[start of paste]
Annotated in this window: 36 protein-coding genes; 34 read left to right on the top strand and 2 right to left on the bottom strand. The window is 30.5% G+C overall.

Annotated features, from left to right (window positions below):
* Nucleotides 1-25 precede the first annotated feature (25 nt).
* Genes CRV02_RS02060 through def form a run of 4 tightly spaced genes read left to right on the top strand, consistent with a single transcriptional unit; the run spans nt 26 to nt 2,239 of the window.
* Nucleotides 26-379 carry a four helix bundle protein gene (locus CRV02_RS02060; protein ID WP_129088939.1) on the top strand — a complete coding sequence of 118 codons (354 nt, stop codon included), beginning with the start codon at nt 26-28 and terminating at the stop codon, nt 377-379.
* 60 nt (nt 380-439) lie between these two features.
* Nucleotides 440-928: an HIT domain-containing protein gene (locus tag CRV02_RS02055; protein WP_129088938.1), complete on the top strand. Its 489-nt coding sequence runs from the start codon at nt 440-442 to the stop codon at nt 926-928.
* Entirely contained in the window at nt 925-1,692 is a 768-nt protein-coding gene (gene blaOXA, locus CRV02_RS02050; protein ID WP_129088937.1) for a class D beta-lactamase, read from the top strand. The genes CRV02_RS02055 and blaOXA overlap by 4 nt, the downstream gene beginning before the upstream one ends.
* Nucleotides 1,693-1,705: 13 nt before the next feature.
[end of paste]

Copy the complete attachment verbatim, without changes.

Annotated in this window: 36 protein-coding genes; 34 read left to right on the top strand and 2 right to left on the bottom strand. The window is 30.5% G+C overall.

Annotated features, from left to right (window positions below):
* Nucleotides 1-25 precede the first annotated feature (25 nt).
* Genes CRV02_RS02060 through def form a run of 4 tightly spaced genes read left to right on the top strand, consistent with a single transcriptional unit; the run spans nt 26 to nt 2,239 of the window.
* Nucleotides 26-379 carry a four helix bundle protein gene (locus CRV02_RS02060; protein ID WP_129088939.1) on the top strand — a complete coding sequence of 118 codons (354 nt, stop codon included), beginning with the start codon at nt 26-28 and terminating at the stop codon, nt 377-379.
* 60 nt (nt 380-439) lie between these two features.
* Nucleotides 440-928: an HIT domain-containing protein gene (locus tag CRV02_RS02055; protein WP_129088938.1), complete on the top strand. Its 489-nt coding sequence runs from the start codon at nt 440-442 to the stop codon at nt 926-928.
* Entirely contained in the window at nt 925-1,692 is a 768-nt protein-coding gene (gene blaOXA, locus CRV02_RS02050; protein ID WP_129088937.1) for a class D beta-lactamase, read from the top strand. The genes CRV02_RS02055 and blaOXA overlap by 4 nt, the downstream gene beginning before the upstream one ends.
* Nucleotides 1,693-1,705: 13 nt before the next feature.